But, what often keeps life from going on, at least from our perspective, is when we lose hope, Jesus calls it lose heart. And while losing things is not all that significant in the grand scheme of life, losing heart is.
- We experience one disappointment, one defeat after another.
- We feel overwhelmed and grow more discouraged every day.
- We struggle and feel suffocated by our own inability to change things.
Jesus, Jesus knows.. and He cares. He also knew His disciples would face more than they could ever expect, as they too will come face to face with discouragement and fear.
It’s unusual, but Jesus gives His disciples the meaning of this parable, up front. He’s telling them and us know, that He knows and cares.
- And He told them a parable to the effect that they ought always to pray and not lose heart.
They ought always to pray… the most significant way NOT to lose heart, is to have a regular habit of prayer.
To the Christians in Thessolonica, the Apostle Paul wrote: pray without ceasing (1 Thessalonians 5:17)
- It’s personally interesting to me, that the phrase without ceasing in the Greek has the idea of a nagging cough that just won’t go away…
What should we be praying about as often as I cough in the winter?
Everything… but specific to our text, is the same thing Jesus earlier taught His disciples to pray:
- Our Father in heaven… Your kingdom come, Your will be done, on earth as it is in heaven.
The idea is this: For the follower of Jesus Christ, living in ‘the already but not yet’ aspect of His Kingdom, prayer is neither trivial nor optional.
Then Jesus tells them, And not lose heart… this could also be translated ‘And not grow weary’, ‘And not give up’.
This parable is designed to teach us that
- even when our prayers are not answered in a timely manner,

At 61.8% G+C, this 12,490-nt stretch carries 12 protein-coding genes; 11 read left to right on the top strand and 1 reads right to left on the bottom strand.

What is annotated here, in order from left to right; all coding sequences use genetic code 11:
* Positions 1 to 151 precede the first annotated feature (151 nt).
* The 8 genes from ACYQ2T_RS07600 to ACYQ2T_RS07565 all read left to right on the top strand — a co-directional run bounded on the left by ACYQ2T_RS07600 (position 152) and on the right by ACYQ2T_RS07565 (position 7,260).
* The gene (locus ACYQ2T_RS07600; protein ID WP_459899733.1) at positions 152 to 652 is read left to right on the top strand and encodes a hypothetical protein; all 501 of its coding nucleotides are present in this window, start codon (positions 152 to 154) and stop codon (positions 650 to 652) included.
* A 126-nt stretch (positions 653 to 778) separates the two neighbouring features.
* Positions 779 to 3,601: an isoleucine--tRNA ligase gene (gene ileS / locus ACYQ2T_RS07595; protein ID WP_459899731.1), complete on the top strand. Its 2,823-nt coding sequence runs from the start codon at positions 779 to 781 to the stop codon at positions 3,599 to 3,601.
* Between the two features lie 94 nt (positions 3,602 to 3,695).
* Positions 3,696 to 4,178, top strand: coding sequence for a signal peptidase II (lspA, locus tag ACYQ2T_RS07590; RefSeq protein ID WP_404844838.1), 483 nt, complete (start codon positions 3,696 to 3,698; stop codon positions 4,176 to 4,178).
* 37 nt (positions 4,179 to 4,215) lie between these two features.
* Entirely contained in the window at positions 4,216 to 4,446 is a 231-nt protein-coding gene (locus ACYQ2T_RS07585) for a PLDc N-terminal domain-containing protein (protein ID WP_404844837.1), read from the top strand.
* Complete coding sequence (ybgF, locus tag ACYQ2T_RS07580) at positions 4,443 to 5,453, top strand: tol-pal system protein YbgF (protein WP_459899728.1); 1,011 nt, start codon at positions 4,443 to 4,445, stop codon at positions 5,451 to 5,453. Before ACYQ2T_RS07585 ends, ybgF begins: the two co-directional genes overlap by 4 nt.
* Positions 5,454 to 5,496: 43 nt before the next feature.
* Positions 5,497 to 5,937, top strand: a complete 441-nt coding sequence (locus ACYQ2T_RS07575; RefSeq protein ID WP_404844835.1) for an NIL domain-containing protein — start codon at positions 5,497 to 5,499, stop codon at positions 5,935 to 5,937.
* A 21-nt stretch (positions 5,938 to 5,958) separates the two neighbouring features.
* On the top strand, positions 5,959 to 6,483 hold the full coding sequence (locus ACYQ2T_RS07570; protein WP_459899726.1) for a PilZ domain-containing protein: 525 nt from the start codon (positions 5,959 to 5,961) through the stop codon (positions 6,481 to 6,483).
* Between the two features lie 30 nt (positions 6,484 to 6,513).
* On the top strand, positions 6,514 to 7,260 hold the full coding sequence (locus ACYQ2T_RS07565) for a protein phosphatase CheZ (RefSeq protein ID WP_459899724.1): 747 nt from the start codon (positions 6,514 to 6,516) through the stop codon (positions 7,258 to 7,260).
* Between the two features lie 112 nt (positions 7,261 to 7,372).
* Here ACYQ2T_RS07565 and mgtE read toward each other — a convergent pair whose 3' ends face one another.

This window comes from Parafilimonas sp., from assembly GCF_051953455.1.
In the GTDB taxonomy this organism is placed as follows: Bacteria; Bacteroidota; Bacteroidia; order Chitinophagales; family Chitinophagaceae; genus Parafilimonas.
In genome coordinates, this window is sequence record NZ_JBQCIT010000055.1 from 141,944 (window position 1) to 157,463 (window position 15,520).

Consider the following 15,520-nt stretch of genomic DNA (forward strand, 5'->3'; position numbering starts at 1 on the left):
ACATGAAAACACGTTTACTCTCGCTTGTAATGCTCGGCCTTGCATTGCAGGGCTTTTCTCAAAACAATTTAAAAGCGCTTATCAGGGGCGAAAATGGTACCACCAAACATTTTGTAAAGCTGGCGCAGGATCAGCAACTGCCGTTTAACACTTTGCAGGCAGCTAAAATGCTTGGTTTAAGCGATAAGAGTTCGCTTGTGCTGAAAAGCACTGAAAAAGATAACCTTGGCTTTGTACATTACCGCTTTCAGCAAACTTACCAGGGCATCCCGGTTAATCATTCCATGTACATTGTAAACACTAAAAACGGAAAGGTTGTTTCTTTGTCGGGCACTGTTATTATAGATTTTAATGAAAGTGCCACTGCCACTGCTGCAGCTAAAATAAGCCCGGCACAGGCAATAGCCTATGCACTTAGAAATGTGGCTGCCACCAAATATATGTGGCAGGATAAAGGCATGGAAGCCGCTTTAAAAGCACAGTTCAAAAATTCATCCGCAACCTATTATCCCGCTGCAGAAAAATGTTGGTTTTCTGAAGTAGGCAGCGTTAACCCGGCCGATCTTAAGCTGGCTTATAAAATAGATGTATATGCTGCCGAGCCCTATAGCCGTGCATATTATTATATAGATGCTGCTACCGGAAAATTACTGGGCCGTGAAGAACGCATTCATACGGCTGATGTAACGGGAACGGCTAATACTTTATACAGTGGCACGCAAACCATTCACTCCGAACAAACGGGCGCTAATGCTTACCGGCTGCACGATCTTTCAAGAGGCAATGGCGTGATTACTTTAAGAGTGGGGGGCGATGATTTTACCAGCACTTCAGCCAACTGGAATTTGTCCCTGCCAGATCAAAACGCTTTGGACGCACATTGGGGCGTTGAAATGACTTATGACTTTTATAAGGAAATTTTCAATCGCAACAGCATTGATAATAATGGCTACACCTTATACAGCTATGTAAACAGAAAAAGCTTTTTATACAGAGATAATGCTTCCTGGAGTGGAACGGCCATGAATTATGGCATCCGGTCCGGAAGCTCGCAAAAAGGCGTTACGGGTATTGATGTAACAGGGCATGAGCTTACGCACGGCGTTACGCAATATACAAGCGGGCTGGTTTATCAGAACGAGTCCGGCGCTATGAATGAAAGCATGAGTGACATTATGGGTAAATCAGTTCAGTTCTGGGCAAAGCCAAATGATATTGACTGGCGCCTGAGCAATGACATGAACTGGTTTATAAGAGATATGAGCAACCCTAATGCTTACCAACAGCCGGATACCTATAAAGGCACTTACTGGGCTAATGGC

- we should persevere, we should not grow weary and give up on God.
God promises that He will act, in His time. We’ll look closer at that in verse 7.
During ‘the already but not yet’ of God’s Kingdom, that’s the today, people will continue to be enticed by what the world offers and will lose hope in God… much like they did in the days of Noah and Lot.
- The parable encourages Christians to persevere.. how? With persistent prayer.
PP: 2. Luke 18:2 The character of the unjust judge pt.1 He said, “In a certain city there was a judge who neither feared God nor respected man.
This is a parable, but it’s based on truth. In Jesus’ day there were men appointed by both King Herod and the Roman officials, to be judges over the people in civil matters.
- The ears of everyone listening would have perked when Jesus talked about this judge… because they all hated them.
Jesus rightly described them as: one who neither feared God nor respected man.
- They had no love for, no commitment to, no relationship with, God.
- They also had no love for, no commitment to, no concern for people suffering.
Most were unscrupulous, living off the bribes they took;
- first to hear your case and second, to grant you victory in court.
So, the judge is the first character mentioned in the parable. The second, is a widow.
PP: 3. Luke 18:3 The persistent widow
And there was a widow in that city who kept coming to him and saying, ‘Give me justice against my adversary.’
In Jesus’ day, widows were a symbol of all who were poor and defenseless. And as such, she had no resources to bribe the judge to get her case
heard or to get justice in her legal matter. The only thing she had, was persistence.